Abstract 17301: Functional Characterization of KCNK3 Mutants Associated With Pulmonary Arterial Hypertension Under Physiologically Relevant Heterozygous Conditions
KCNK3 encodes a two-pore domain K+ channel, TASK-1, which is inhibited by extracellular acidity and hypoxia. Expressed in a variety of tissues, including human pulmonary artery smooth muscle cells (hPASMCs), the central nervous system, pancreas, and adrenal glands, TASK-1 contributes to the resting membrane potential of cells in which it is expressed. Recently, our group reported mutations in KCNK3 underlying idiopathic pulmonary arterial hypertension (PAH), resulting from loss of TASK-1 function, partially pharmacologically rescuable with ONO-RS-082. TASK-1 dimerizes in vivo, forming functional channels with another TASK-1 subunit or with the related TASK-3 channel. TASK-1 and TASK-3 often are expressed in the same cells, although it has been reported that TASK-1 alone is expressed in the lung. Our initial study examined mutant and wildtype (WT) homodimeric TASK-1 channels expressed heterologously in COS-7 cells. Here we further characterize PAH-linked TASK-1 mutations in physiologically relevant heterozygous conditions in COS-7 and hPASMC cell lines. We engineered heterodimeric channels consisting of one mutant and one WT subunit; compared this with co-expression of mutant and WT channels; and measured channel activity with whole cell patch clamp procedures. We found a mutation specific impact of heterozygosity on channel activity. One mutation, V221L, produces a shift in pH dependence accounting for loss of function at physiological pH 7.4, partially rescued by dimerization with a WT subunit, while another, G203D, produces near complete loss of function as a homo- or hetero-dimer. The presence of TASK-3 results in greater rescue of V221L TASK-1 activity at pH 7.4 than does WT TASK-1. Additionally, under current clamp we found that ONO-RS-082 hyperpolarizes the membrane potential in hPASMCs expressing WT or V221L TASK-1, reversible by selective block of TASK-1 with ML365. Together, our results suggest (a) TASK-1 mutant heterodimers exhibit loss of function with mutation specific severity; (b) TASK-3 may rescue mutant TASK-1 and underlie a tissue specific impact of the TASK-1 mutations observed clinically; and (c) PAH TASK-1 mutants can be pharmacologically modulated in hPASMCs and alter the critically important resting membrane potential.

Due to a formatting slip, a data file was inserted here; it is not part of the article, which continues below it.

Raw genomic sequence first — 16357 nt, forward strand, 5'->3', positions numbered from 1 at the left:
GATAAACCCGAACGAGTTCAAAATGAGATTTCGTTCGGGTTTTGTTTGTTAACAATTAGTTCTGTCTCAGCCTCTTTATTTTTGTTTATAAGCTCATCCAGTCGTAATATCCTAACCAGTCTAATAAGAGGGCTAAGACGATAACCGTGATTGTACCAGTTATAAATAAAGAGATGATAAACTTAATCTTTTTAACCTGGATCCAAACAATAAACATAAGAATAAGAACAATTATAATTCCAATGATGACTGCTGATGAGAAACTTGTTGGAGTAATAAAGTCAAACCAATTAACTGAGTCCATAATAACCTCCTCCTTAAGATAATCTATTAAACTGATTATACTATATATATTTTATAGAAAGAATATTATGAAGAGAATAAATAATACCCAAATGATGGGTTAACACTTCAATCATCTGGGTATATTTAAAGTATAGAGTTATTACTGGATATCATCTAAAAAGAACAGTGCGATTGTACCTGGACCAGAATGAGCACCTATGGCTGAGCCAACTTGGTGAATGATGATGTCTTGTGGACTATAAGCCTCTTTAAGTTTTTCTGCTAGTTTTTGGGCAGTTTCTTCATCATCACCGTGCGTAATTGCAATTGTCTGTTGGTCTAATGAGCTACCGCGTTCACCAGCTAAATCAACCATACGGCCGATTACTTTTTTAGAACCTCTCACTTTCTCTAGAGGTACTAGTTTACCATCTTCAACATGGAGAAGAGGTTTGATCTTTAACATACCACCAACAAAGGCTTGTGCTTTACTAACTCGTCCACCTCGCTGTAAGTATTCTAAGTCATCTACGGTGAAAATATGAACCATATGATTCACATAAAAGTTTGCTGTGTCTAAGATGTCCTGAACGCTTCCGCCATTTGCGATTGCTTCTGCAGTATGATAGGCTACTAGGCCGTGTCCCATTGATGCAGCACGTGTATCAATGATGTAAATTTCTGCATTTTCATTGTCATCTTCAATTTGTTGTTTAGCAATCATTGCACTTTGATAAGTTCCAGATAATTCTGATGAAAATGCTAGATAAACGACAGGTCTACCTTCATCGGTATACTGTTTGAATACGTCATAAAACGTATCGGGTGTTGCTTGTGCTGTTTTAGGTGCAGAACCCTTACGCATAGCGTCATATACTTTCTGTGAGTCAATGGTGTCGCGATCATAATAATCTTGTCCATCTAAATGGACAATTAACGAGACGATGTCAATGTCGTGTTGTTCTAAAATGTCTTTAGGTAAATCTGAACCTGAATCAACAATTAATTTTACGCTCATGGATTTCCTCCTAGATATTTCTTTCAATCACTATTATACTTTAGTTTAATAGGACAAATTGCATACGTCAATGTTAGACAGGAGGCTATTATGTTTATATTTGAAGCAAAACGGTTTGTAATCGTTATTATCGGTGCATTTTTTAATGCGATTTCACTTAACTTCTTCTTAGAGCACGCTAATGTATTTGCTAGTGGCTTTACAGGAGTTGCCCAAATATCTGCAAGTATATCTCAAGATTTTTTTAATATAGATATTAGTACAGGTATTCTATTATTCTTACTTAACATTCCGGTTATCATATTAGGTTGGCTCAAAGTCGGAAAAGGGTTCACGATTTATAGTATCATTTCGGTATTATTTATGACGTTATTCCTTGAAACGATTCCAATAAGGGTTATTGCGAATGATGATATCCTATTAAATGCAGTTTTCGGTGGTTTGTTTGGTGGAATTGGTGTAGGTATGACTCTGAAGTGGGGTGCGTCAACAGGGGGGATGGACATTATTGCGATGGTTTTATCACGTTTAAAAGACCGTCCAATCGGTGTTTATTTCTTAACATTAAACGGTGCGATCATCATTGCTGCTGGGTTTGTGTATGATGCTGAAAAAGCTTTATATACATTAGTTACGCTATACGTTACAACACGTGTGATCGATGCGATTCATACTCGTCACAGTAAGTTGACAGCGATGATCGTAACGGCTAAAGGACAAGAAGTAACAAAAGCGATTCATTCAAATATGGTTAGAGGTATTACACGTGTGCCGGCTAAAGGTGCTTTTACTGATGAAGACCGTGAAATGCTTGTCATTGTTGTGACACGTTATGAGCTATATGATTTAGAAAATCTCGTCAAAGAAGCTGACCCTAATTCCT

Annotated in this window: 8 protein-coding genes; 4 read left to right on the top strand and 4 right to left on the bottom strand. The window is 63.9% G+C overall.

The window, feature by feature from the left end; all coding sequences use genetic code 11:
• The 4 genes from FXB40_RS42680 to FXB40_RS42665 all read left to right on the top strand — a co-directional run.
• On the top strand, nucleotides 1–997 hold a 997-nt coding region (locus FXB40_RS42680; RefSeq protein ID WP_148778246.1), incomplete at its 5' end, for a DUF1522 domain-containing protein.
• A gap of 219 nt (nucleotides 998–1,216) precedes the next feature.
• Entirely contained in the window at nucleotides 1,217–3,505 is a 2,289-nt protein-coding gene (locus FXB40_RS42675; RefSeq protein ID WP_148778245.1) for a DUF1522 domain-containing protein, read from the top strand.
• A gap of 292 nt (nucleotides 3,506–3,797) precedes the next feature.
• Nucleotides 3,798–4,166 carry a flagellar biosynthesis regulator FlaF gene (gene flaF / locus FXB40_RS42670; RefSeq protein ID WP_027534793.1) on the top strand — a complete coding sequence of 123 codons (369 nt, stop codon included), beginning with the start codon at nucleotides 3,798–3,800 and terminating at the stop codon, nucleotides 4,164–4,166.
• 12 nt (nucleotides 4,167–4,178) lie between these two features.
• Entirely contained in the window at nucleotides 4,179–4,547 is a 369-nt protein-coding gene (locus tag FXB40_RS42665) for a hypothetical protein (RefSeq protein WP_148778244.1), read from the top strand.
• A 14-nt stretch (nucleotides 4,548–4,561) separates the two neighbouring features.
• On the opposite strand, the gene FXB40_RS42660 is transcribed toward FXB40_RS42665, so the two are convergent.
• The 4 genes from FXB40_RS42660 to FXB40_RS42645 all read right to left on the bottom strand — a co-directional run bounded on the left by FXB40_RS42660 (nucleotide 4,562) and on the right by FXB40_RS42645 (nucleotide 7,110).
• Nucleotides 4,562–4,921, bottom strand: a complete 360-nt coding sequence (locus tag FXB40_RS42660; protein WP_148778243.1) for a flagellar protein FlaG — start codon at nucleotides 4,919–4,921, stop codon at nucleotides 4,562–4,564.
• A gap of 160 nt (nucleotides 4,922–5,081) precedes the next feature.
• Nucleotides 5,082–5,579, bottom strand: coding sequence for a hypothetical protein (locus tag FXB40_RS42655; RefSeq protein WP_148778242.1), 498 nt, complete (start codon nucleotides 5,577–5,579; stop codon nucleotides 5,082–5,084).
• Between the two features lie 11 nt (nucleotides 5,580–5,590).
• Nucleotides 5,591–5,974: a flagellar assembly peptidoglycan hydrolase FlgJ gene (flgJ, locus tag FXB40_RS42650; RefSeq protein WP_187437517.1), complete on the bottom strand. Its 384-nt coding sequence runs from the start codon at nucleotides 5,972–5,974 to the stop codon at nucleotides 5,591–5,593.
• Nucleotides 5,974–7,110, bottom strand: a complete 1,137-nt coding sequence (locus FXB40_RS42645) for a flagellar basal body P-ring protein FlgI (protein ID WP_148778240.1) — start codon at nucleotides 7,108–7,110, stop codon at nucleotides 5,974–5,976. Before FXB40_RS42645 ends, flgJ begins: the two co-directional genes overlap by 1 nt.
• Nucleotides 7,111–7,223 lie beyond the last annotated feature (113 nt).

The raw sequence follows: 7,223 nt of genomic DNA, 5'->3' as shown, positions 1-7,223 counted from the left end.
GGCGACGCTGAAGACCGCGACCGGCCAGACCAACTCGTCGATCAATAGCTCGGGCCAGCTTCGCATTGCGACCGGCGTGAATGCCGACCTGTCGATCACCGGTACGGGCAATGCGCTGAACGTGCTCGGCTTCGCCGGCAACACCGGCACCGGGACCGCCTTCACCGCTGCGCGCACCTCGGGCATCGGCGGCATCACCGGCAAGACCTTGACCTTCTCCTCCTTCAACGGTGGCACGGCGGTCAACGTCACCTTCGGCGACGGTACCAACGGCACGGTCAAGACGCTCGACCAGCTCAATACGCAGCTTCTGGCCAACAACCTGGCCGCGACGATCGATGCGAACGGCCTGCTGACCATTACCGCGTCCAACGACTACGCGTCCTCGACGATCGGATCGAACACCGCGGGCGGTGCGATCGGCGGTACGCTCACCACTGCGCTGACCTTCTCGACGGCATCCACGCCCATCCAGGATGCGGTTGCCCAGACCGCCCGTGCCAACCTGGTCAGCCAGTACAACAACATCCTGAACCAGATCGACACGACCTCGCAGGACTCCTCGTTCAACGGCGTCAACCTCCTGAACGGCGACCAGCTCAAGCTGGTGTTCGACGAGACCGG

Author Disclosures: M.S. Bohnen: None. D. Roman-Campos: None. C. Terrenoire: None. J. Jnani: None. L. Chen: None. K.S. Sampson: None. W.K. Chung: None. R.S. Kass: None.
- © 2015 by American Heart Association, Inc.